13. 13. Assignment Due on Thursday (20 Points) <ul><li>Bring in an example of the following pricing methods (LABEL each). </li></ul><ul><ul><li>Promotional Pricing </li></ul></ul><ul><ul><li>Odd-Even Pricing </li></ul></ul><ul><ul><li>Prestige Pricing </li></ul></ul><ul><ul><li>Price Lining </li></ul></ul><ul><ul><li>BONUS: Any of the Discount Pricing methods will be bonus. </li></ul></ul>
  14. 14. <ul><li>Contrast direct and indirect channels of distribution. </li></ul><ul><li>Describe the activities of agents, wholesalers, and retailers. </li></ul><ul><li>Explain the role played by global intermediaries. </li></ul>GLOBAL DISTRIBUTION ACTIVITIES LESSON 18-2 GOALS
  15. 15. Distribution Channels <ul><li>Distribution Channel - the path taken by a good or service to get from producer to final user . </li></ul><ul><ul><li>When to use wholesalers? Retailers? </li></ul></ul><ul><ul><ul><li>Depends on product and customer. </li></ul></ul></ul><ul><ul><li>Direct Distribution Channel – </li></ul></ul><ul><ul><li>Indirect Distribution Channel – </li></ul></ul><ul><ul><li>Intermediary – </li></ul></ul>
  16. 16. Common Distribution Channels <ul><li>Channel A </li></ul>Channel B Channel C Channel D Consumer Consumer Consumer Consumer Producer Producer Producer Retailer Wholesaler Agent Retailer Retailer Wholesaler Producer Intermediaries
  17. 17. Distribution Channel Members <ul><li>Agent ( broker ) - *does not take ownership. </li></ul><ul><li>Wholesaler – *buys large quantities, sells to retailers. </li></ul><ul><ul><li>5 main functions: </li></ul></ul><ul><ul><ul><li>Provide information - </li></ul></ul></ul><ul><ul><ul><li>Processing orders - </li></ul></ul></ul><ul><ul><ul><li>Storing and transporting - </li></ul></ul></ul><ul><ul><ul><li>Financing and taking possession - </li></ul></ul></ul><ul><ul><ul><li>Promoting - </li></ul></ul></ul>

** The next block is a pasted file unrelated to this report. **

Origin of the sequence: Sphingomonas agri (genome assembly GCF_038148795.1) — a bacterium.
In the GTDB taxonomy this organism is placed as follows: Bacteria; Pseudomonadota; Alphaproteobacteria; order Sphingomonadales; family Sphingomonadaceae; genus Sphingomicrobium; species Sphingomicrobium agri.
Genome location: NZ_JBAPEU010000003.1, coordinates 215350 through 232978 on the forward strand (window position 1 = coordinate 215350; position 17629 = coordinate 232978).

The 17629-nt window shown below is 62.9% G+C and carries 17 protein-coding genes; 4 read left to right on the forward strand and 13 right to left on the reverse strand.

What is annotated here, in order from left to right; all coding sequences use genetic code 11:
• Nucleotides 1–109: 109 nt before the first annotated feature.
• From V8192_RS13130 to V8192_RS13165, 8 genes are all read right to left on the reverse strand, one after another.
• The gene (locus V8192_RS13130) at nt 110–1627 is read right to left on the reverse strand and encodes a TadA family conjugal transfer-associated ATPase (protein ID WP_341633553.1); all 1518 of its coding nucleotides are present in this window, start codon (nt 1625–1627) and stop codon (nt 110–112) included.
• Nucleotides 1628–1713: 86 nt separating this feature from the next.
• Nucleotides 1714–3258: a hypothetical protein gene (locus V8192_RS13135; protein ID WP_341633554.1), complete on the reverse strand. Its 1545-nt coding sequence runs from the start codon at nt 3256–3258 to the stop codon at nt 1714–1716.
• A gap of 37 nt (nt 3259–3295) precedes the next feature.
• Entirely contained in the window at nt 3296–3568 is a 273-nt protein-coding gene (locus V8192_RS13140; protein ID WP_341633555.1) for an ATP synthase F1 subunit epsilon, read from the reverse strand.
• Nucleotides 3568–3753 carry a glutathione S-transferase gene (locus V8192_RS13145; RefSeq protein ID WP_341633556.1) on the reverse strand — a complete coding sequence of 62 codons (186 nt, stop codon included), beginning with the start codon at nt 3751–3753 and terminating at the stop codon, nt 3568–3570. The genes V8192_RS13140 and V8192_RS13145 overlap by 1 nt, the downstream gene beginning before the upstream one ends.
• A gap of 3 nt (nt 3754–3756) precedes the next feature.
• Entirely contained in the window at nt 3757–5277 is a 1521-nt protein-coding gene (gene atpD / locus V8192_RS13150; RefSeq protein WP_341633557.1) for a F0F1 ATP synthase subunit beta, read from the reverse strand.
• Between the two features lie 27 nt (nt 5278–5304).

18. 18. Distribution Channel Members <ul><li>Retailer – *store or business, sells directly to final users. </li></ul><ul><li>Serve customers 5 ways: </li></ul><ul><ul><li>Product Selection – </li></ul></ul><ul><ul><li>Convenience – </li></ul></ul><ul><ul><li>Product Quality – </li></ul></ul><ul><ul><li>Sales Staff Assistance – </li></ul></ul><ul><ul><li>Special Services – </li></ul></ul>
  19. 19. Retailers <ul><li>Convenience stores </li></ul><ul><li>General merchandise retailers </li></ul><ul><li>Specialty stores </li></ul><ul><li>Direct sellers </li></ul><ul><li>Online retailers </li></ul><ul><li>Automatic vending </li></ul>
  20. 20. International Retailing Activities <ul><li>Vehicles converted to mini-restaurants allow companies to serve customers at temporary locations. </li></ul><ul><ul><li>Sporting events </li></ul></ul><ul><ul><li>Parks </li></ul></ul><ul><ul><li>Fairs, </li></ul></ul><ul><ul><li>Concerts </li></ul></ul><ul><li>ATMobiles (portable cash machines) </li></ul><ul><li>Sidewalk merchants/vendors </li></ul>
  21. 21. Global Intermediaries <ul><li>Export management company (EMC) </li></ul><ul><li>Export trading company (ETC) </li></ul><ul><li>Freight forwarder </li></ul><ul><li>Customs broker </li></ul>
  22. 22. <ul><li>Summarize the shipping requirements for international distribution. </li></ul><ul><li>Compare transportation modes available to international distributors. </li></ul>MOVING GOODS AROUND THE WORLD LESSON 18-3 GOALS
  23. 23. Preparing for Shipping <ul><li>Packing </li></ul><ul><ul><li>Avoid breakage </li></ul></ul><ul><ul><li>Maintain the lowest possible weight and volume </li></ul></ul><ul><ul><li>Provide moisture-proof surroundings </li></ul></ul><ul><ul><li>Minimize theft </li></ul></ul>
  24. 24. Preparing for Shipping <ul><li>Labeling </li></ul><ul><ul><li>Name and address of the shipper </li></ul></ul><ul><ul><li>Country of origin </li></ul></ul><ul><ul><li>Container’s weight </li></ul></ul><ul><ul><li>Size, # of packages, destination </li></ul></ul><ul><ul><li>Labels for hazardous material </li></ul></ul>
  25. 25. Documentation <ul><li>Bill of lading </li></ul><ul><ul><ul><li>Contract between the exporter and the transporter. </li></ul></ul></ul><ul><ul><ul><ul><li>Contains…. </li></ul></ul></ul></ul><ul><li>Certificate of origin </li></ul><ul><ul><li>Documents the country in which the goods were produced. </li></ul></ul><ul><li>Export declaration </li></ul><ul><ul><li>US Dept of Commerce if more that $500. </li></ul></ul><ul><li>Destination control statement </li></ul><ul><ul><li>Verifies the country to which the goods are being shipped. </li></ul></ul><ul><li>Insurance certificate </li></ul><ul><ul><ul><li>Amount of insurance coverage for fire, theft, water damage. </li></ul></ul></ul>
  26. 26. Transportation in the Global Market <ul><li>Physical Distribution </li></ul><ul><li>Motor carrier </li></ul><ul><li>Railroad </li></ul><ul><li>Waterway </li></ul><ul><li>Pipeline </li></ul><ul><li>Air carrier </li></ul><ul><li>Intermodal movement </li></ul>